Three-dimensional (3D) and four-dimensional (4D) sonography have been proposed as adjunctive diagnostic imaging modalities for prenatal diagnosis of congenital heart disease1–24. Here we report 3D and 4D rendering of the aortic and ductal arches using a novel approach to 3D reconstruction of hollow structures (Inversion 3D mode using a Voluson 730 Expert (General Electric Medical Systems Kretztechnik, Zipf, Austria) ultrasound machine and 4DView 2000 version 2.1, General Electric Medical Systems Kretztechnik). This rendering algorithm transforms echolucent structures into solid voxels. Thus, anechoic structures such as the heart chambers, lumen of the great vessels, stomach and bladder appear echogenic on the rendered image, whereas structures that are normally echogenic prior to gray-scale inversion (e.g. bones) become anechoic.
Figure 1 shows volume-rendered images of the aortic and ductal arches of a fetus with normal cardiac anatomy examined at 22 + 2 weeks. The volume dataset was acquired with sagittal sweeps through the fetal chest and abdomen using the spatio-temporal image correlation (STIC) technique. 3D reconstruction was performed with a combination of ‘gradient light’ and inversion rendering algorithms. Low threshold and transparency levels were adjusted until the structures of interest were visualized. In this particular case, the transparency level was set to 57, and the low threshold level to 91 (both scales range from 0 to 250). Although we chose to use the gradient light algorithm for better visualization, similar images could be visualized using a combination of ‘X-ray’ and ‘surface smooth’ algorithms, or the surface smooth algorithm alone. This volume dataset was rendered with the direction of view set from the right to the left side of the body. As the inversion mode cannot distinguish between blood vessels and other hollow structures (e.g. stomach and gallbladder), the rendered image depicts all anechoic structures contained within the region of interest. This characteristic of the method allowed for simultaneous visualization of the esophagus, ascending aorta, aortic arch, descending aorta, pulmonary artery, ductus arteriosus and superior vena cava in the 3D rendered image. Since the diaphragm is normally visualized as a hypoechoic structure by two-dimensional ultrasound, it appeared as a thin echogenic rim separating the thorax from the abdomen after applying the inversion mode. Abdominal structures depicted in Figure 1 include the portal vein, stomach and a portion of the gallbladder. Four-dimensional rendering of this image can be downloaded from the Journal's website (Videoclip S1).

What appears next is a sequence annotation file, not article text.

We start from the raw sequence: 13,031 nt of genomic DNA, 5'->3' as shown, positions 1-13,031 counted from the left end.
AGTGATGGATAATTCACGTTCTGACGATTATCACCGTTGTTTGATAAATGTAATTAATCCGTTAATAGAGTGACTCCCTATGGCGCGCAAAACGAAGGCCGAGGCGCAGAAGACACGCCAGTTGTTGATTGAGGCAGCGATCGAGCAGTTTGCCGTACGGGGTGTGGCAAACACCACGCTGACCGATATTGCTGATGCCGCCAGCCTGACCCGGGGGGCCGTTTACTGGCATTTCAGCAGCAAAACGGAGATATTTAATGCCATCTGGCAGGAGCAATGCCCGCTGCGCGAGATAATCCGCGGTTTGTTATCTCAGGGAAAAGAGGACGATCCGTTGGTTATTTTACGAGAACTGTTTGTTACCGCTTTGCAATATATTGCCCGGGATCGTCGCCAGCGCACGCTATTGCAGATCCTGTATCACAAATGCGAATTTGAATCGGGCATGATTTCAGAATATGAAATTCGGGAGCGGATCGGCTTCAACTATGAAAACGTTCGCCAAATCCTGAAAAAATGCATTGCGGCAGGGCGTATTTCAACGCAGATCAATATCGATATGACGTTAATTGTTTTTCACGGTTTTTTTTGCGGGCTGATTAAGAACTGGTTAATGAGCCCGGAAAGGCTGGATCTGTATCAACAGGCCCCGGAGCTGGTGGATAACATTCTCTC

A case of transposition of the great arteries at 28 weeks is presented in Figure 2. In this image, the anterior vessel represents the aorta. The pulmonary artery courses parallel to the ascending aorta. Left and right branches of the pulmonary artery and the ductus arteriosus are clearly visualized. As this fetus was not swallowing at the time of acquisition, the esophagus was not visualized. The rendering technique used to obtain this image was identical to the one used for Figure 1, except that the transparency and low threshold levels were set to 49 and 106, respectively. Four-dimensional rendering of this image can be downloaded from the Journal's website (Videoclip S2).
In conclusion, we have described the application of 3D and 4D rendering of the outflow tracts and other hollow structures of the thorax and abdomen using the novel inversion mode. Since this technique does not use color or power Doppler sonography as a ‘digital contrast’ to highlight the blood vessels, it does not have the inherent limitations to image reconstruction related to the angle of insonation, temporal resolution, or intensity of the Doppler signal. In addition, the technique does not differentiate blood vessels from other hollow structures. Therefore, the relationships between the fetal heart and great vessels and other fluid-filled non-vascular structures such as the esophagus and stomach can be visualized in a single volume dataset. This feature may prove valuable in the prenatal evaluation of complex disorders requiring precise definition of visceral situs, such as heterotaxy syndromes. Among the limitations of inversion mode are the absence of information regarding the velocity or direction of blood flow, and that it may not work well in cases with poor tissue contrast between adjacent echolucent structures.